the United States Capitol
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The U.S. House of Representatives voted 232-196 along party lines to pass H. Res. 660, a resolution that formalizes the impeachment inquiry of President Donald Trump.

All but two Democrats voted in favor of the resolution that authorizes the House Intelligence and Judiciary committees to move forward with the impeachment inquiry.

The resolution formalizes the procedures for the inquiry to determine whether or not sufficient grounds exist for the House to impeach President Trump.

The resolution requires open hearings before the Intelligence committee. It also allows Republican members on the Intelligence and Judiciary committees to request and subpeona witness testimony, but provides the committee chairman the authority to deny that request.

The resolution provides for the participation of President Trump and his counsel to participate in hearings before the House Judiciary Committee that will follow the hearings before the House Intelligence Committee.

This follows Senate Republicans objections to the current process. Senate Majority Leader Mitch McConnell, R-Ky., and Senate Judiciary Chairman Lindsey Graham, R-S.C., introduced a resolution, sponsored by 50 Republican senators, condemning the process with its lack of transparency and due process.

Senate Republicans complained that House Democrats ignored precedents established during the impeachment inquiries of Presidents Richard Nixon and Bill Clinton.

McConnell said that the House resolution falls “way short” of the process they expect during a Senate floor speech on Wednesday.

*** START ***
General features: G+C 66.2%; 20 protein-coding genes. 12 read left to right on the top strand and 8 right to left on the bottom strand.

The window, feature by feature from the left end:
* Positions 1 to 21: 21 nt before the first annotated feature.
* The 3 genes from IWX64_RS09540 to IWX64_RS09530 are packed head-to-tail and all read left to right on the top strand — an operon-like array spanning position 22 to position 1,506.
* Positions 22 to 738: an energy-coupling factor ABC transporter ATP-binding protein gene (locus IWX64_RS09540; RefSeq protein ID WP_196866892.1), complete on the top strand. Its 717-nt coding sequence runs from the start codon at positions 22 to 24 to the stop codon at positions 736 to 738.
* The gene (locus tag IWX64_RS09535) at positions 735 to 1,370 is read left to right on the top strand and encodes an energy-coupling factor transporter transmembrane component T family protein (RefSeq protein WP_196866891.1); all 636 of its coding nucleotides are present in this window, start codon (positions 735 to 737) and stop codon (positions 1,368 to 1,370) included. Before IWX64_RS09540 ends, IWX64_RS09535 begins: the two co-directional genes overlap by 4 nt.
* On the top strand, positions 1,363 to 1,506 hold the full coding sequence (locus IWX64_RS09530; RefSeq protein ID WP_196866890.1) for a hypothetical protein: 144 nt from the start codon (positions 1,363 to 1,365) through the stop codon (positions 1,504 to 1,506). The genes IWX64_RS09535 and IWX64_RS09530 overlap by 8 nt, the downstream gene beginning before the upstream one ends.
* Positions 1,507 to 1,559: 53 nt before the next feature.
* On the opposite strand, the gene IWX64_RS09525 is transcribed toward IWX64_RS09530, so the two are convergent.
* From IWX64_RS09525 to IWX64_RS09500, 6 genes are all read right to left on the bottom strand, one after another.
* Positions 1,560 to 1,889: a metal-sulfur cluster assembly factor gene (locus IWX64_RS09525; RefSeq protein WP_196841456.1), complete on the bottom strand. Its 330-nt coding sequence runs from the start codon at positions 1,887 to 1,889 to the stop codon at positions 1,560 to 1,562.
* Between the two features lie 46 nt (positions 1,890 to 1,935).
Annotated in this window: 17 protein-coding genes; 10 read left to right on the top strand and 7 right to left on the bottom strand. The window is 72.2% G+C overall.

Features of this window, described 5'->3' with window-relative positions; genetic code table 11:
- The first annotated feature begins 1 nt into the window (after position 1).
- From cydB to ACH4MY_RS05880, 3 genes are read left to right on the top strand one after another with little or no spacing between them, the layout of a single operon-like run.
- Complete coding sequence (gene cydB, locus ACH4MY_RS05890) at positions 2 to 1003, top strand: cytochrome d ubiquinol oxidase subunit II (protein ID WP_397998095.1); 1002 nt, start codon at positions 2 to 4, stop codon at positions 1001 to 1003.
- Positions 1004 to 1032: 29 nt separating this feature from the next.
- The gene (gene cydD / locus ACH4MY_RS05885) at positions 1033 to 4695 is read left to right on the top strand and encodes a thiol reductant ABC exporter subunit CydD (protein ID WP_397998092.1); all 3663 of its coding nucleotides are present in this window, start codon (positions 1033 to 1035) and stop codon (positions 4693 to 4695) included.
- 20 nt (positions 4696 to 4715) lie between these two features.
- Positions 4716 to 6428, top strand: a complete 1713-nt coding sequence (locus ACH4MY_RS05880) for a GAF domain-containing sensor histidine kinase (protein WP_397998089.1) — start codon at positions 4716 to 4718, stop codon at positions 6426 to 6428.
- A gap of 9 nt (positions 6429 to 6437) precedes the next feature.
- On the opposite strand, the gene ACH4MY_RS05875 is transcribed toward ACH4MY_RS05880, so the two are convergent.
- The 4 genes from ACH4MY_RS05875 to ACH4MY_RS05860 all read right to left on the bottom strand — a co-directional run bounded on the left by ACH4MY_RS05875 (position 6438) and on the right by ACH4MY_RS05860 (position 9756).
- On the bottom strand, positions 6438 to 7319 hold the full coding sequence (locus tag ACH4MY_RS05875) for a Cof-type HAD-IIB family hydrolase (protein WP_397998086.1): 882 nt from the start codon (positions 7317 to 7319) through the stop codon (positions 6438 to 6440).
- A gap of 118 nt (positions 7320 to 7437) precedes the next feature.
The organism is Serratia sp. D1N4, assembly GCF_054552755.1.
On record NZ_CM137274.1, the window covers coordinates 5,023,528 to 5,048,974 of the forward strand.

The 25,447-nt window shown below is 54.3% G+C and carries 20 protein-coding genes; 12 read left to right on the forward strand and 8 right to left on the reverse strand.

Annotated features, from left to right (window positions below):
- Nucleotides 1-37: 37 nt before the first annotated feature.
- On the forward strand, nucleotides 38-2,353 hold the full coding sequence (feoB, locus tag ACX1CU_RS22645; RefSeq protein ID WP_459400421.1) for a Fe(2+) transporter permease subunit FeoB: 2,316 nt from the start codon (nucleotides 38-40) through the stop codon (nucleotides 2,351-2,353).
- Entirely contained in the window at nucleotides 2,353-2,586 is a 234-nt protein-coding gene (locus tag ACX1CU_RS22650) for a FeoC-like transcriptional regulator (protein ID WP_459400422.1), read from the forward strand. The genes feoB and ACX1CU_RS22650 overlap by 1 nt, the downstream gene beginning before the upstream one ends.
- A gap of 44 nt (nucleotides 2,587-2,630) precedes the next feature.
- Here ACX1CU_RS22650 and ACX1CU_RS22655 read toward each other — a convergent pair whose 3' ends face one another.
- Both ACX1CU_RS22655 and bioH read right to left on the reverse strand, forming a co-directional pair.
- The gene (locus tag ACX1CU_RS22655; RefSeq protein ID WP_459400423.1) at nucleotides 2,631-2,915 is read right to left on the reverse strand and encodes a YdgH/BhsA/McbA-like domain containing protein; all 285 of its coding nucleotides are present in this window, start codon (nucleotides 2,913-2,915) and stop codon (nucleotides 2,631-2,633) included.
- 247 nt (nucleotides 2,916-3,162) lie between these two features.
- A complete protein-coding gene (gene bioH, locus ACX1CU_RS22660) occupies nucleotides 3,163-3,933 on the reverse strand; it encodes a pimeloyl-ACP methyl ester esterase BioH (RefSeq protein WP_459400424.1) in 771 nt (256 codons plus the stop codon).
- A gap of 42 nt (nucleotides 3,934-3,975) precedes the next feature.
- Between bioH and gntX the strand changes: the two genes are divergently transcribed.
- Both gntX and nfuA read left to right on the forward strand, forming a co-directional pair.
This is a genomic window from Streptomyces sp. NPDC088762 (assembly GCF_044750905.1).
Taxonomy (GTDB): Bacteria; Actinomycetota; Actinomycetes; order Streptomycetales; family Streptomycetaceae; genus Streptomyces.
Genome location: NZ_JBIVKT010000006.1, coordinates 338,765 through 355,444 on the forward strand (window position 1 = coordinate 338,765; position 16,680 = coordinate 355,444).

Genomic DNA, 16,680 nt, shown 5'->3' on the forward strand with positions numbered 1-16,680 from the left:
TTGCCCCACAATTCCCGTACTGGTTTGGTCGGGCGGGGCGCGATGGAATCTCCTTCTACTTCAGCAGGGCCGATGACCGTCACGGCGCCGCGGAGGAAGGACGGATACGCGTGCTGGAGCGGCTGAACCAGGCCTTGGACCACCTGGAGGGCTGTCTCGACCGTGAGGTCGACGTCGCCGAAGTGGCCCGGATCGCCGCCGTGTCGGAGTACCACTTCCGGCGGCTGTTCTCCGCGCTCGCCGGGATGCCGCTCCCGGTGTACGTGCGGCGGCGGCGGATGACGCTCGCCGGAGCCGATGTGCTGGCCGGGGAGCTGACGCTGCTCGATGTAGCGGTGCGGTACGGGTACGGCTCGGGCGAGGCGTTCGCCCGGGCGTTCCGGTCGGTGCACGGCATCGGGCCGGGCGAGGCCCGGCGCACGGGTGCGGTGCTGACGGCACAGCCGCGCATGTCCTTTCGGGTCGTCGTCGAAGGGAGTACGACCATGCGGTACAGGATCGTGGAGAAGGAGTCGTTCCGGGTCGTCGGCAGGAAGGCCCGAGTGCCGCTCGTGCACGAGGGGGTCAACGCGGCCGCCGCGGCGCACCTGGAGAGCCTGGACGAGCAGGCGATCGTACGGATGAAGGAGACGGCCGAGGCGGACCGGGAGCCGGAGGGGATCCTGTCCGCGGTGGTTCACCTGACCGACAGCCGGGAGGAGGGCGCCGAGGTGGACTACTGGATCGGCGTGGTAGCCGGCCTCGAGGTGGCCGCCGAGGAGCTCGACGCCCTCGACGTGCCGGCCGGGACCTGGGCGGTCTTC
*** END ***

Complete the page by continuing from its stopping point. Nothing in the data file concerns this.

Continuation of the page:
It does not confer on President Trump the most basic rights of due process or, seemingly, alter Chairman Schiff’s unfair process in the House Intelligence Community in any way whatsoever. Chairman Schiff can continue doing this behind closed doors without the President’s participation, so long as he holds at least one public hearing at some point

He’s not even required to make all the evidence he obtains public. He alone gets to decide what evidence goes in his report. And the resolution doesn’t even give the President any rights in the public hearing that it requires Chairman Schiff to hold.

The resolution merely seems to contemplate that, maybe…someday in the future…at some other phase of this…due process might finally kick in. But only if the House Judiciary Committee feels like holding hearings and calling its own witnesses.

In other words: ‘No due process now, maybe some later, but only if we feel like it.’

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